- February 12, 2013
- Posted by: Madrigal Admin
- Category: Word of the Week Blog
On Valentines Day we explore if English provides an adequate vocabulary to describe a thousand different kisses. Robert Herrick (1591-1674) wrote much verse about love and the appreciation of life. He was a poet of simple but eloquent language and, therefore, his work is most valuable in understanding the language of love:
Give me a kiss, and to that kiss a score;
Then to that twenty, add a hundred more:
A thousand to that hundred: so kiss on,
To make that thousand up a million.
Treble that million, and when that is done,
Let’s kiss afresh, as when we first begun.
A history of kissing
Kissing, surprisingly, is not a universal human behaviour (it is thought that rubbing noses is the original exchange of affection). However, it has been a habit of English speakers for quite a while based on our vocabulary—Old English had cyssan, from the Germanic languages kussen. The word does not have a clear ancestry in Indo-European languages (although the ku root is found in several languages: Greek kynein meaning to kiss, Sanskrit cumbati for he kisses and even in the Hittite kuwash-anzi).
Some languages have words that differentiate the gentle kisses of affection and the more amorous of lovers. Latin has saviari for an erotic kiss and osculum (literally little mouth) for an affectionate one. The French have had to use embrasser (literally embrace) from the 17th century because their original kiss word, baiser (from Latin basiare), became used as a slang word for copulation.
English poets have written of the delights of the kisses of lovers, but not made a distinction between the erotic and affectionate. Herrick best defines a romantic kiss for us in this couplet:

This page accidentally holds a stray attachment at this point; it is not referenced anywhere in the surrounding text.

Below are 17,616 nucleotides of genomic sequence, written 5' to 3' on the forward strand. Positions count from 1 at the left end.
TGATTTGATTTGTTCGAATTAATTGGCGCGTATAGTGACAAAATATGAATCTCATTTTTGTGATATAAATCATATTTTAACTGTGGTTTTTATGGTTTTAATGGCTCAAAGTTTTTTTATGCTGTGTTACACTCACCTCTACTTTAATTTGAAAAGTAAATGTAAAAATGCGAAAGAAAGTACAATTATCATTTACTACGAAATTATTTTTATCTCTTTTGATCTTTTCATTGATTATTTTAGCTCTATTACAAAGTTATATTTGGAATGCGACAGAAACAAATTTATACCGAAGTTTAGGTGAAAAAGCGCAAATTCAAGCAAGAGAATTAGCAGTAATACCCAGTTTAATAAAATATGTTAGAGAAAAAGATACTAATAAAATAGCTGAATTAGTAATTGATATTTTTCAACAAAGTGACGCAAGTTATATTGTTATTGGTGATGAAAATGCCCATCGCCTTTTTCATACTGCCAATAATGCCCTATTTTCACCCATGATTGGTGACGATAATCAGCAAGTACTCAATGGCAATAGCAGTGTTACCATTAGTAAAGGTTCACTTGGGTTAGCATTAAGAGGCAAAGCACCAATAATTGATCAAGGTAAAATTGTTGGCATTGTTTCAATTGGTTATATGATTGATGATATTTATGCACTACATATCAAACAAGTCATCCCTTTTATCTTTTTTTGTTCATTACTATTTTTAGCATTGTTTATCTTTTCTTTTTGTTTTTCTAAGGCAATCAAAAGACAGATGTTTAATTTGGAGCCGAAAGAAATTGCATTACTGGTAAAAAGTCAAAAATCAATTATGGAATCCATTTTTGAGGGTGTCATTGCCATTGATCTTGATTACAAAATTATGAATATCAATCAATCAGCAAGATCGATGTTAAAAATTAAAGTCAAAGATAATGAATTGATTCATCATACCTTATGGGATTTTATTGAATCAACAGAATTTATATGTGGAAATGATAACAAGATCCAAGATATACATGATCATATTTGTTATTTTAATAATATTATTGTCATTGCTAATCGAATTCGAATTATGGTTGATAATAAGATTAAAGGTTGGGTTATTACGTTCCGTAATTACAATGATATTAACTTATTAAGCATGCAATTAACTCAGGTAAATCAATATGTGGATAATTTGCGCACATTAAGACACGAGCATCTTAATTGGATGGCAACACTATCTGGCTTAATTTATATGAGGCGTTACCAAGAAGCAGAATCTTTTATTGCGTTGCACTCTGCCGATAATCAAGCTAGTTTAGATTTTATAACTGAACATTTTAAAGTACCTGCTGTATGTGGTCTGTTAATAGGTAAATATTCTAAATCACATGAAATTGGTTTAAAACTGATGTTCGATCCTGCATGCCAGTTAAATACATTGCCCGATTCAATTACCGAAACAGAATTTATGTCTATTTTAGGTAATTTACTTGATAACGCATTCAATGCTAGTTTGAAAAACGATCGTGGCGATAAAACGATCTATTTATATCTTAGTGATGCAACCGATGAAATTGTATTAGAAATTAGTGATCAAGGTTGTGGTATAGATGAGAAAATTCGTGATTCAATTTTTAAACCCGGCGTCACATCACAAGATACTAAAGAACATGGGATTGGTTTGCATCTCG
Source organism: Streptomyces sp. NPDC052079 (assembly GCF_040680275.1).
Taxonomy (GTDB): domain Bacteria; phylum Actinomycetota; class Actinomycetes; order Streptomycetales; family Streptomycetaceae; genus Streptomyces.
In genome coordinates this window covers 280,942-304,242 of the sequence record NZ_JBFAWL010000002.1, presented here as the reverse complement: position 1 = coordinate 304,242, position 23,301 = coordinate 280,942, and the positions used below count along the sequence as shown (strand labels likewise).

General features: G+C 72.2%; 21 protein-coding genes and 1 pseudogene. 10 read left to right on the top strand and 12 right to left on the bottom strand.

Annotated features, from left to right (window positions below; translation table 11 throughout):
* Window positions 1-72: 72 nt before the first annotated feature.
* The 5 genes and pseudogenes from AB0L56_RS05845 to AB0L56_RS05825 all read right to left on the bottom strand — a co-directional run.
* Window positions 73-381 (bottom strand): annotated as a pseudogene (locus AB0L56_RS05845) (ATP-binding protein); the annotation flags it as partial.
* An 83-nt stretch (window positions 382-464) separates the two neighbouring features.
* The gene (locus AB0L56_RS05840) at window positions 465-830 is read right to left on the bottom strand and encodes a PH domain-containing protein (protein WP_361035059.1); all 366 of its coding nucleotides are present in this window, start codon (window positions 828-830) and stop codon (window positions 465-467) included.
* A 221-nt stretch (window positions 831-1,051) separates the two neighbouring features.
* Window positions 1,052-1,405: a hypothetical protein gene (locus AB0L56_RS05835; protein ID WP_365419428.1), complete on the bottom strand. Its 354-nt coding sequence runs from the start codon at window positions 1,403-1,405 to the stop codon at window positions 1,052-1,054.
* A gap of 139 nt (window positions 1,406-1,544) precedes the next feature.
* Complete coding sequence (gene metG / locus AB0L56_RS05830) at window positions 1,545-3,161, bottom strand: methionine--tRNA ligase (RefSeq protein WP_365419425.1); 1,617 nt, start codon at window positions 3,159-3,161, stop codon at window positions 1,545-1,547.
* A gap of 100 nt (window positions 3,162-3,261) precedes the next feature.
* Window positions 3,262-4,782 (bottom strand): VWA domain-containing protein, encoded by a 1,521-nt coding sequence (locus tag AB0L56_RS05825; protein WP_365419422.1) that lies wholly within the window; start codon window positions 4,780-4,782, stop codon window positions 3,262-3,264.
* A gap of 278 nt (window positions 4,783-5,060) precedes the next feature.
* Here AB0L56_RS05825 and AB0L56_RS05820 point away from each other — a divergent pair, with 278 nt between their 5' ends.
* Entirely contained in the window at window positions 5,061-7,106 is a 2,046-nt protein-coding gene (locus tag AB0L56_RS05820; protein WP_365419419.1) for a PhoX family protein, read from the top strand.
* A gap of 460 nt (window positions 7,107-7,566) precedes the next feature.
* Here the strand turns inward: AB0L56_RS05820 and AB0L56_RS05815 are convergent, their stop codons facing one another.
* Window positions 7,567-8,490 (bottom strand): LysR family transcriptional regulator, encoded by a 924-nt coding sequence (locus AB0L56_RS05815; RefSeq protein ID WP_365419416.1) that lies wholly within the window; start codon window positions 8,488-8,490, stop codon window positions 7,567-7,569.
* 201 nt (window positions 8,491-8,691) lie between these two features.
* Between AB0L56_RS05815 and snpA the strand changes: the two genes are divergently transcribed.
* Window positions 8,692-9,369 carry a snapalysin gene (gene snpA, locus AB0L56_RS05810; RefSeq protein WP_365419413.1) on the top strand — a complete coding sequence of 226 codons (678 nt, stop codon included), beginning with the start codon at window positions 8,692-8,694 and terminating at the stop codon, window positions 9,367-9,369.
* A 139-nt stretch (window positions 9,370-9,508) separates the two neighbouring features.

What is a kiss? Why this, as some approve:
The sure, sweet cement, glue, and lime of love.
English has many different words for kisses (perhaps we are better at being tender) but they seem to do more to inspire comedy than romance:
A peck is quick impersonal and unromantic.
Smooch is modern, but is probably from an older word smouch (from the 1570s), possibly imitative of the sound and therefore more a wink than a sigh.
Snog is modern English slang from the 1940s and also less than poetic.
Mwah is a very modern (about 1994) and represents the sound of an air-kiss, which of course is less than intimate.
Smack meaning a loud one comes from about 1600 and gives us no romantic feeling at all.
Osculation from from the Latin osculationem is very scientific or clinical sounding and hardly gets the passions flowing in anyone but scholars.
Although it is still in dictionaries buss is a bit of an antique. It is the closest thing we have to a word for a passionate kiss. Buss comes from the 1560s and is related to the French baiser (but without the rudeness). If we again we believe Herrick from 1648 (who uses wantons here to mean a lascivious woman):
Kissing and bussing differ both in this,
We busse our wantons, but our wives we kisse.
Lover or spouse
So have a wonderful Valentines Day with your partner whether they be your lover or your spouse.